At the end of last month, the lovely Ian over at Adventure Rules ran the first Charming and Open event. For an entire week he invited readers to ask him questions in connection with video games, tabletop games and blogging but there was one catch: in return, he could ask them a question of his choosing and both parties had to answer honestly! It was such a great idea and a number of us jumped on board. Mossaica asked how him felt games should handle falling off ledges while Luke from Hundstrasse asked him to reveal his gaming guilty pleasure; head over to the Adventure Rules website to check out more of the great posts published as a result of the event.
The quandary I put to Ian was: if you could visit any would within in video game, where would you go? He chose to take a vacation to the city of Rogueport and surrounding areas from Paper Mario: The Thousand-Year Door. Who wouldn’t want to play some games at Don Pianta’s Pianta Parlor in Rogueport Proper, catch a fight at the Glitz Pit in Glitzville and watch the waves at the Keelhaul Key beach? Of course, you’d have to deal with occasional malevolent spirit and a bunch of undead pirates, but a stay at Poshley Heights would more than make up for it.
The question I was asked in return was this: what is The Secret of Monkey Island, and what are your memories with it? It’s a lovely one to answer. This post (and all the nostalgia contained within it) is dedicated to Adventure Rules.
What is The Secret of Monkey Island?
Let’s start at the beginning: the original The Secret of Monkey Island was a point-and-click adventure developed and published in 1990 by LucasArts. It takes place in the Caribbean and is set in the age of piracy, centering around a naive young man who dreams of becoming a pirate. Guybrush Threepwood’s ‘razor-sharp wit’ gets him out of some risky situations and his unique ability of being able to hold his breath for 10 minutes saves him from watery death.
The first game in the series begins when Guybrush arrives on Mêlée Island and is told he needs to seek out the pirate leaders at the Scumm Bar. They give him three trials to complete – Sword-Fighting, Thievery and Treasure Huntery – but when returns to claim his rightful place as a bucaneer, he discovers that everyone has vanished. The evil ghost pirate Le-Chuck has raided the island and kidnapped the beautiful governor Elaine Marley while he was busy! It’s left up to our hero to save the day so he heads to the fabled Monkey Island to track down his nemesis’ secret hideout.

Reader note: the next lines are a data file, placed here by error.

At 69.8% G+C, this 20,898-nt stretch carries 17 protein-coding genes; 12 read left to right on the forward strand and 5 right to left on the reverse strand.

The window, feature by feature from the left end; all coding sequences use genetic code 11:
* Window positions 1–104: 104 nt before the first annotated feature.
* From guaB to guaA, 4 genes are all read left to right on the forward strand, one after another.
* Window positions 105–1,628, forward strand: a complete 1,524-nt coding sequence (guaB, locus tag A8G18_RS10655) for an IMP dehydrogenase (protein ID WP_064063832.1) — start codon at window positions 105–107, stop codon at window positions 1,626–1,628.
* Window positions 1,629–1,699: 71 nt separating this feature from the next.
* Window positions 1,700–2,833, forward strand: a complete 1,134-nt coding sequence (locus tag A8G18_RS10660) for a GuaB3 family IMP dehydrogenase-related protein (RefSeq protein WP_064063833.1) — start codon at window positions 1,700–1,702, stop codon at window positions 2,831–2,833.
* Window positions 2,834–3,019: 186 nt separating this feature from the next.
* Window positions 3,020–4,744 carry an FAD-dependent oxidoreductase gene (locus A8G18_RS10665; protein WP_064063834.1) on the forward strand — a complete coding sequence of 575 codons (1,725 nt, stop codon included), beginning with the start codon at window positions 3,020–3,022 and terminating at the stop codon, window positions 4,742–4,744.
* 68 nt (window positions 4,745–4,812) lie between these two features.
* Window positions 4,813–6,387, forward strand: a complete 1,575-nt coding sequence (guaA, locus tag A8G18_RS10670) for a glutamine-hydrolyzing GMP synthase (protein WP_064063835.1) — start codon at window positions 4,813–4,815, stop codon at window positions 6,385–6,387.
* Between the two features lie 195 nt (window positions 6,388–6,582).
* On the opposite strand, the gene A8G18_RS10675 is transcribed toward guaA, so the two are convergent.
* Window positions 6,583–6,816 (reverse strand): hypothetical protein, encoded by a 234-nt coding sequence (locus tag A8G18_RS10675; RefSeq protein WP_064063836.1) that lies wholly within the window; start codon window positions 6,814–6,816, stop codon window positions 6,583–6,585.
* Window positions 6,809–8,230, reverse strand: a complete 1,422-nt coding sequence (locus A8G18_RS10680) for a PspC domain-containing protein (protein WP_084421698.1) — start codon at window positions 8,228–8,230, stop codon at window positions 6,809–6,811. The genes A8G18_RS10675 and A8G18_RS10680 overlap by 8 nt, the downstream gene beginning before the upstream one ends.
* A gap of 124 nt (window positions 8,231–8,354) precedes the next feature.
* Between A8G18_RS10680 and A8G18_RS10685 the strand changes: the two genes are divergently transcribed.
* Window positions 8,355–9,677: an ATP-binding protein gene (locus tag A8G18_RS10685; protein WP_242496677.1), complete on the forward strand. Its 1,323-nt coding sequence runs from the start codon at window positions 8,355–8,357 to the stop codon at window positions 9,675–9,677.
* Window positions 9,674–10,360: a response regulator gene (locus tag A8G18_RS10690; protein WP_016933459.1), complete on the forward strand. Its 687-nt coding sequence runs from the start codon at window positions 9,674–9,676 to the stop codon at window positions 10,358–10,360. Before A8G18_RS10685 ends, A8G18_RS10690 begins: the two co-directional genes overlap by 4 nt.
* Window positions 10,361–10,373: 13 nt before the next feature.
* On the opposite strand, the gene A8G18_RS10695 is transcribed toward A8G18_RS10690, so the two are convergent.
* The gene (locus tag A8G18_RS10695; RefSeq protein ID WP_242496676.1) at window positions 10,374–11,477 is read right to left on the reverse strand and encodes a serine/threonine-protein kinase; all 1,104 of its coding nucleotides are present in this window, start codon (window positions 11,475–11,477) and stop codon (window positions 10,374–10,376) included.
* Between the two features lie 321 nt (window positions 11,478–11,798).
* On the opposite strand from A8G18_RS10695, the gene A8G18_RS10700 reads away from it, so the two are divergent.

The Secret of Monkey Island spawned four sequels, three of which were the work of LucasArts and the latest which was released in 2009 by Telltale. There’s one character who pops up throughout the series who’s worth a mention in his own right. Murray the skull may have had his skeletal-body blown to pieces by a cannon but instead of letting this tragic accident hold him back, he turned it into the opportunity he’d been waiting for: to become a demonic overlord and conquer the land of the living. We could all learn a few valuable life lessons from Murray.
What are my memories of it?
When I was a kid, my dad wanted my younger brother to get into coding and bought a Commodore 64 to encourage him. He really wasn’t drawn however; it was beating up the baddies in Double Dragon and rescuing Tina in Wonder Boy that caught his attention more than lines of code. For me though, there was something fascinating about all those words and numbers that seemed like jibberish but could do magical things, and eventually the Commodore fell into my hands.